Visiting Coteau-du-Lac, Quebec: Transecting the Delisle River Which Rises in Ontario
Crossings and transections and statistical complexities
The Quebec river, the Delisle, flows into the mighty Saint-Lawrence at Coteau-du-Lac, Quebec, actually rises in eastern Ontario. Interestingly, this municipality where it rises, Glengarry North / Glengarry Nord, in Eastern Ontario, is claimed as 65% Francophone. Thus much of its course from its source right up to its confluence with the Saint-Lawrence lies in territory which is nevertheless predominantly Francophone.
Interestingly, just as the territory from which the Delisle River emerges in Ontario is bilingual in character, so also Coteau-du-Lac, where its confluence with the Saint-Lawrence occurs, has a significant Anglophone minority: separate Francophone and Anglophone boards administer local schools.
It does beg the question whether the course of the Delisle marks an Interprovincial transition from bilingual to Francophone territory; or whether — rather than transitional in character — its course's territory marks a continuity of territory of bilingual character, whether in Ontario or Quebec. A categorical answer to this question will differ widely among Canadians, whether Québecois or Ontarians.
The picture, supplied, above, shows the Delisle River at Coteau-du-Lac, shortly before its confluence with the Saint-Lawrence, crossed by a bridge conveying the Chemin du Fleuve; Route 338 and the Autoroute du Souvenir (Route 20)) also cross the river.
The Delisle River is also intersected by the Canal de Soulanges.
I have also supplied, below, a photo of the town hall (French: Hôtel de ville) at Coteau-du-Lac.
Coteau-du-Lac is located in the Municipalité Régionale de Comté / Regional County Municipality of Vaudreuil-Soulanges.
February 27, 2018
(1) Source: Wikipedia.
Also worth seeing
In Coteau-du-Lac itself is Lieu historique national du Canada Coteau-du-Lac / Coteau-du-Lac National Historic Site, containing military canal fortifications and remains, dating from the 18th and 19th centuries.
Pointe-des-Cascades (distance: 17.7 kilometres) is situated at the confluence of the Ottawa and Saint-Lawrence rivers, commemorated by anchor monuments.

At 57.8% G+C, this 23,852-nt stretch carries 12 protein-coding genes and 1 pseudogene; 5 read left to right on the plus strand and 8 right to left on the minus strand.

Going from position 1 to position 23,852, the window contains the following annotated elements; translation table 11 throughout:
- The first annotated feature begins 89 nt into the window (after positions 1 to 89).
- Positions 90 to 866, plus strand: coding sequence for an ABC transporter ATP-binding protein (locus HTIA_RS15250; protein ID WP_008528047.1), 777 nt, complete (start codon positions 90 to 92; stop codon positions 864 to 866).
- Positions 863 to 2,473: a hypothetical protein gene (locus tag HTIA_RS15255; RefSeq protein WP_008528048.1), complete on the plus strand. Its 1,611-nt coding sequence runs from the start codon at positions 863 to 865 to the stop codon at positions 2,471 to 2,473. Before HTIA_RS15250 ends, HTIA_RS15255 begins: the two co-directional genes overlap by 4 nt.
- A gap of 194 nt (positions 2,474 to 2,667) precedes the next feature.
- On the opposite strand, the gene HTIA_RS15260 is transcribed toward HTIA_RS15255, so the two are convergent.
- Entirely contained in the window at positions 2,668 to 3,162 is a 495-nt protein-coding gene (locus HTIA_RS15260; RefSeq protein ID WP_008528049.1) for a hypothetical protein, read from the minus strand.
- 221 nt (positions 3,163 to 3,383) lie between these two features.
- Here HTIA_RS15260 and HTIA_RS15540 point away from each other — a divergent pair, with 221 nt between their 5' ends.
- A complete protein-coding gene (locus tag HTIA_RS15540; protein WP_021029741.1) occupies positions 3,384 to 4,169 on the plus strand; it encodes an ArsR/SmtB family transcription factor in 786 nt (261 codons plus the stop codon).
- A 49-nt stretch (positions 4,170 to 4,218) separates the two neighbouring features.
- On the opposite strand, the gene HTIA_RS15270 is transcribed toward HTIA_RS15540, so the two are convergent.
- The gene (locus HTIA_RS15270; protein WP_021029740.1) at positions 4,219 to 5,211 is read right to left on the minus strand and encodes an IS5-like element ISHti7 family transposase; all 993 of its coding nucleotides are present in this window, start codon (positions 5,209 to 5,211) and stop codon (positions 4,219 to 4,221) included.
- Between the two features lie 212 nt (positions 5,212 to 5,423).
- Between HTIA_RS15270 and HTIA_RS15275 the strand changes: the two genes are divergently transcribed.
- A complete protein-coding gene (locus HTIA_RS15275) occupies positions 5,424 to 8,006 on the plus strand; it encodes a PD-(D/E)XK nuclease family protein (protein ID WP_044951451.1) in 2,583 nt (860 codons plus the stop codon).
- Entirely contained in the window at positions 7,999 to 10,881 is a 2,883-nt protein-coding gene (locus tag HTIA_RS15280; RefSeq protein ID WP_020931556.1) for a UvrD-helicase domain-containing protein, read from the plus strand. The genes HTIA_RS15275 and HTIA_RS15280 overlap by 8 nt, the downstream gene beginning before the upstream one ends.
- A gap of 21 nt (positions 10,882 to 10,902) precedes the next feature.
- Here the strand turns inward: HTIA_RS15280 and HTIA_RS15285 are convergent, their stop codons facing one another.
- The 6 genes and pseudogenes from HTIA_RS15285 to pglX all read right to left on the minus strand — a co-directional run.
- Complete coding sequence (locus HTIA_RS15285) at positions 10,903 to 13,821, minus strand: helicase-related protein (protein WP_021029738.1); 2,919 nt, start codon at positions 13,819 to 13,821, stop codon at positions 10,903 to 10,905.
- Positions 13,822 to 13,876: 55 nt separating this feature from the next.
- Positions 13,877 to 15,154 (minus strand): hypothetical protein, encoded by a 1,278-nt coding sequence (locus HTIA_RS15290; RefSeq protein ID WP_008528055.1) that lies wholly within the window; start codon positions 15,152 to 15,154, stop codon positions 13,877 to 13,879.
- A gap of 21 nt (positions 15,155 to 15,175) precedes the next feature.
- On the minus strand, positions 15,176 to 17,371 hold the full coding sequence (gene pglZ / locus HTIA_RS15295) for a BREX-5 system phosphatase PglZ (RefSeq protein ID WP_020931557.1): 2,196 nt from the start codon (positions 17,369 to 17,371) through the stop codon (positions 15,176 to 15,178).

Montréal (distance: 59.4 kilometres) The architectural and cultural attractions of Montreal are too numerous to mention here, but of special note, among many others, are the domed Bonsecours Market (Marché Bonsecours), dating from 1847, which was a venue used to house the Parliament of United Canada, prior to Confederation. The Notre-Dame Basilica (Basilique Notre-Dame de Montréal ) was built mainly between 1824 and 1829; many Montrealers attend annual performances of Handel's 'Messiah' there. The Olympic Stadium (Stade Olympique) in the Hochelaga-Maisonneuve district, used for the 1976 Olympics, has the world's tallest inclined tower, at 175 metres.
How to get there: Coteau-du-Lac may be reached via Route 20 from Montréal. Air Canada flies to Montreal (Aéroport international Pierre-Elliott-Trudeau de Montréal) from Toronto-Pearson, and from New York-Newark and New York-La Guardia, with wide connections. A number of car rental companies offer service at Montreal-Trudeau airport. Please check with the airline or your travel agent for up to date information.
MJFenn is an independent travel writer based in Ontario, Canada.
Also worth seeing
- Visiting Coteau-du-Lac National Historic Site of Canada, Quebec: Formerly Main Import Gateway to Low
Among the oldest of canal workings in North America, Coteau-du-Lac was once of great military and subsequently commercial significance, situated as it is on the Saint-Lawrence River.
- Visiting Mount Royal: Commanding Views of Montreal, Quebec
From Mount Royal — and particularly from the Belvedere — may be obtained fine vistas of a great North American city on the St. Lawrence River.